Best of 2014 (Part 2)

A little later than anticipated, here are 12 of my metal picks for 2014, presented in no particular order. I’m probably not as tapped into the genre as I once was but I do try to keep my eye out for good new stuff. Metal still remains my main backdrop for writing, as some of my editorial comments will demonstrate. After editing this, I realized half my comments involve bitching about these albums’ failure to live up to past releases so I guess this was not the most mind-blowing year of metal for me. Or maybe I just need to find some new bands to get into.


Pallbearer: Foundations of Burden
Even better than their last one and critics have (rightly) been all over it. An almost lush and relaxing brand of doom metal.

Woods of Desolation: As the Stars
My best new metal discovery of the year. A distillation and progression of the whole Alcest/Deafheaven post-black metal schitck.

Alcest: Shelter
I really do miss the black metal vocals and the stark light and dark dichotomy of past works, but they do retain some of the emotional peaks of their earlier stuff (see Voix Serenes). And in a history tangent that may interest no one, I incidentally love listening to Alcest when I write about expositions and World’s Fairs. More than anything else, the band captures the sheer exuberance of these gatherings. Its an excellent soundtrack to a sun-kissed yet frozen winter day.


Horseback: Piedmont Apocrypha
Because of their experimentation and willingness to push the boundaries of what metal, folk and Americana can mean, every thing Horseback puts out is essential in my book. Piedmont Apocrypha tackles the dark past of my new home North Carolina. I prefer the hard-driving intensity of Half-Blood but I love the proliferation of acoustic and Americana interludes here. Wish I could track down the lyrics to this one, but the ominous drones and acoustic sections sure do bring to mind the tragic history of my state.

Agalloch: The Serpent & The Sphere
This one grew on me more and more as the year went by, probably because the tumultuous transition from fall to winter is prime Agalloch time. More meandering and folky than their last frost-bitten chunk of black metal, its still a great listen.

At the Gates: At War with Reality
The old masters briefly were able to rekindle my old (high-school era) love of the Gothenburg sound.


Panopticon: Roads to the North
Years after its release, Kentucky, a concept album based on the tortured history and exploitation in the Bluegrass State, remains one of my favorite black metal albums of all time. Roads to the North sacrifices the political edge of Kentucky for a more introspective journey tracing a cross-country move. Like Kentucky, this one contains a skillful blend of Appalachian-inspired folk elements with black and melodic death metal. Can’t get enough of the banjo sections!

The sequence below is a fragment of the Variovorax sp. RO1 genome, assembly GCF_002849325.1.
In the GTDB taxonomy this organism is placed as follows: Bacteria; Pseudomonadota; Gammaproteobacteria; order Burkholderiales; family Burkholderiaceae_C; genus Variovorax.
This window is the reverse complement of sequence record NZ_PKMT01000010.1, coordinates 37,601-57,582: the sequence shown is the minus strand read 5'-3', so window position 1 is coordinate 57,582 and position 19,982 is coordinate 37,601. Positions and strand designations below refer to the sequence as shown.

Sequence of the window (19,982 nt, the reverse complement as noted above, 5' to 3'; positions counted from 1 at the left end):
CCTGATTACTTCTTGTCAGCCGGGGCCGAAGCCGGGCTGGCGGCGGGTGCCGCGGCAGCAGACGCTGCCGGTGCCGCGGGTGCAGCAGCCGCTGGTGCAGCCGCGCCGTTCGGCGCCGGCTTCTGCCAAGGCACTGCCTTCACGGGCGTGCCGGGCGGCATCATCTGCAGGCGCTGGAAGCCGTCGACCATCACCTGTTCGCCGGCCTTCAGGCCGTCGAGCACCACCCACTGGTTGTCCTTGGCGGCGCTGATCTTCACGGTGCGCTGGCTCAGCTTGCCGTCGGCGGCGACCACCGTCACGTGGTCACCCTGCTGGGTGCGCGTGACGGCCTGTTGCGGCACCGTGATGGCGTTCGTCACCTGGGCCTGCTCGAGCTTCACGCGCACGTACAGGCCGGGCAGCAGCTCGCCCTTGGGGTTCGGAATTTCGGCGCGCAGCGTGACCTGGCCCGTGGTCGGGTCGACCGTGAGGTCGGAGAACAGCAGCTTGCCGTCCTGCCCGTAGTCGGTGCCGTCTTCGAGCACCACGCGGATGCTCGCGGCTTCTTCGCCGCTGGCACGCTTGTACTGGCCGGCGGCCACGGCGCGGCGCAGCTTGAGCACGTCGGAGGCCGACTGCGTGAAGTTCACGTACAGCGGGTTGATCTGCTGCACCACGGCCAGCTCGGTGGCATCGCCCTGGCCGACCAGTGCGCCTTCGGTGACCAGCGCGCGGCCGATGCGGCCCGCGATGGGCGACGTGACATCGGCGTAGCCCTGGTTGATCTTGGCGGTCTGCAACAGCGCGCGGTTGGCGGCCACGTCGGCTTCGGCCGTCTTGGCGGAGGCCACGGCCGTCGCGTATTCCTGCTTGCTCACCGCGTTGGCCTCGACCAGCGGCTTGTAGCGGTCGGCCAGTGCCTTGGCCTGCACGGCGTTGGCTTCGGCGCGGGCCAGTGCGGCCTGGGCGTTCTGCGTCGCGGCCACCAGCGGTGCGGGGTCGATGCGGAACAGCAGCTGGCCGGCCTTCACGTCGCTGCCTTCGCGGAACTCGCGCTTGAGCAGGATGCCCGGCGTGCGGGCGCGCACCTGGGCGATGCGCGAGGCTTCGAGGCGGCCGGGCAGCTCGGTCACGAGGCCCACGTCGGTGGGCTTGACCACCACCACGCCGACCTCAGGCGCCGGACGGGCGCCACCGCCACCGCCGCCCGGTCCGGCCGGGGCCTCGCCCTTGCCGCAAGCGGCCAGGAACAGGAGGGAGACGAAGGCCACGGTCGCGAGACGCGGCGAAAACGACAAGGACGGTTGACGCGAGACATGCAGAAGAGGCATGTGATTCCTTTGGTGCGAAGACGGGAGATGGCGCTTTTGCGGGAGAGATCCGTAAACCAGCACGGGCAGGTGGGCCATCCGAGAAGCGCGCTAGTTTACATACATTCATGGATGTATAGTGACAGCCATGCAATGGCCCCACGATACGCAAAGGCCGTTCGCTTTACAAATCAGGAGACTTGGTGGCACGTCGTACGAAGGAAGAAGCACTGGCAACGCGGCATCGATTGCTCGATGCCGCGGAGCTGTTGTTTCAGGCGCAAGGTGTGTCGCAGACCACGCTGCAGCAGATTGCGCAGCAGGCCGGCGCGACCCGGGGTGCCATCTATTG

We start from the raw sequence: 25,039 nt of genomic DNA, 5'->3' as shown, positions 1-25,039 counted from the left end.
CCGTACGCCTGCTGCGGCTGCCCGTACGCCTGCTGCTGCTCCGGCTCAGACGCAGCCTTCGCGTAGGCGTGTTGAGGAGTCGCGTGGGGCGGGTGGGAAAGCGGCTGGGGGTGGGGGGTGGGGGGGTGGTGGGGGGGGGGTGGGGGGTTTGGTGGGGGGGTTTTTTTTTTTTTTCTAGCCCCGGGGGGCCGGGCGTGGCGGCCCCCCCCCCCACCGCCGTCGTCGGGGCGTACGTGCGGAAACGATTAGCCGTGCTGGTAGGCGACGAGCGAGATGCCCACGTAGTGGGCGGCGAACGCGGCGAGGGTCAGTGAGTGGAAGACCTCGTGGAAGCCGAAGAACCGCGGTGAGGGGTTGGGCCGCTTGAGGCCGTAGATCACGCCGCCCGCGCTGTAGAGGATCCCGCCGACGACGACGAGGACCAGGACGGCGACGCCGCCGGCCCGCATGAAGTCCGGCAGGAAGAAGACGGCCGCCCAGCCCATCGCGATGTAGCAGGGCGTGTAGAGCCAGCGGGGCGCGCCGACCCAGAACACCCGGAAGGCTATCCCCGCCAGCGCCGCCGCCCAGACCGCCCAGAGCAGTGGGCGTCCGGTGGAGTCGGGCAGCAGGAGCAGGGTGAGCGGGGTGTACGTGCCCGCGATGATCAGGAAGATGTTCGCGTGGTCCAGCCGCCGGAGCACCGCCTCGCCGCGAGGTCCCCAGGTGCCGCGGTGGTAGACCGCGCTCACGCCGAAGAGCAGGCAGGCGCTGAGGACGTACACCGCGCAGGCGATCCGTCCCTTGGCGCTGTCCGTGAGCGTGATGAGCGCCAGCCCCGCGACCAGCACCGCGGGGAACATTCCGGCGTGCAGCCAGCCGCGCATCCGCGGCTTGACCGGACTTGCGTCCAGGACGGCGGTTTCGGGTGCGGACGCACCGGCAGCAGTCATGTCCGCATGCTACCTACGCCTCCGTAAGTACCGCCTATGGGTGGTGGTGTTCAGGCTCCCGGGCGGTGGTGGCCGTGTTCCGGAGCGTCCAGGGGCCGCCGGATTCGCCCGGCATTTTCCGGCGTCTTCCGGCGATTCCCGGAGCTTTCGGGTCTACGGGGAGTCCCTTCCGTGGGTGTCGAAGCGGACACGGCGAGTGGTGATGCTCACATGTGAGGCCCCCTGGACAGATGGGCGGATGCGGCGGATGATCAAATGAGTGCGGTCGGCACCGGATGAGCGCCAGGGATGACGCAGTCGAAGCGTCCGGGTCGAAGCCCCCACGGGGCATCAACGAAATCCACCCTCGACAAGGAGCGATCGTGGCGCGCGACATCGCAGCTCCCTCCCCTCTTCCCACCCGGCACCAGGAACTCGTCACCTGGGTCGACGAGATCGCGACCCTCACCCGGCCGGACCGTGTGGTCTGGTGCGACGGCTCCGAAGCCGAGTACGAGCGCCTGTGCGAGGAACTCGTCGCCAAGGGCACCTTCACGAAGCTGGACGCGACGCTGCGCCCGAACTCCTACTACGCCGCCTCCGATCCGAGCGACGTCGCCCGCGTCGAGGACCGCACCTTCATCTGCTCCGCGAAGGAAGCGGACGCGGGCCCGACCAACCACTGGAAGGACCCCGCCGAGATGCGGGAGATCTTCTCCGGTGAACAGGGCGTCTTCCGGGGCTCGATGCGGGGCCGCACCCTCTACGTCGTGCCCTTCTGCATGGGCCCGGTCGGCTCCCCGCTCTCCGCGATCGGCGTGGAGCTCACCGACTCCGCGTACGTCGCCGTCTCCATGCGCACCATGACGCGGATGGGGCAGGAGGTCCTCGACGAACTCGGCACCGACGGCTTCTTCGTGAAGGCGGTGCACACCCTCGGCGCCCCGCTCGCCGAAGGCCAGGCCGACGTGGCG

Saor: Aura
We continue our tour of one-man black metal projects with this project from Scotland. Epic blasts of folk evoke the mysteries and majesty of northern Scotland. Living in the NC mountains, with a backdrop not unlike the Scottish Highlands, give this one even more relevance. A perfect fit for a foggy day.

Nux Vomica: Nux Vomica
As we age, sadly the youthful spirit of rebellion sometimes ebbs, replaced with the mundanity of the 9-5 existence. I guess as a college professor I shouldn’t complain about this, but if you ever suffer from this sad malady, blast this shit. Crust punk and black metal elements combine for a potent brew.


Thou: Heathen
Dense as fuck sludge from New Orleans. The DIY/radical political lyrics add icing to the hefty cake. Got into a serious groove writing about yellow fever epidemics in New Orleans over the summer and this record was perfect.

Inter Arma: The Cavern
A single 40-minute song from this Richmond band that also graced last year’s best list. Love the thematic continuities and the graceful transitions between chugging progressive metal and clean-vocal buildups.

J-Pop sadistically blended with death metal. I probably lost a lot of metal cred by putting this up here but this album works way better than it should. The minds behind this know their metal, and it certainly pushing the boundaries of the genre to new domains.

As an aside, I almost put the records from my old metal favorites, Mastodon and Opeth up here but while they are solid efforts, they just didn’t make the cut, and I figured I’d write more about new discoveries. As for next year, I am beyond stoked for new stuff from Baroness, perhaps my favorite metal outfit.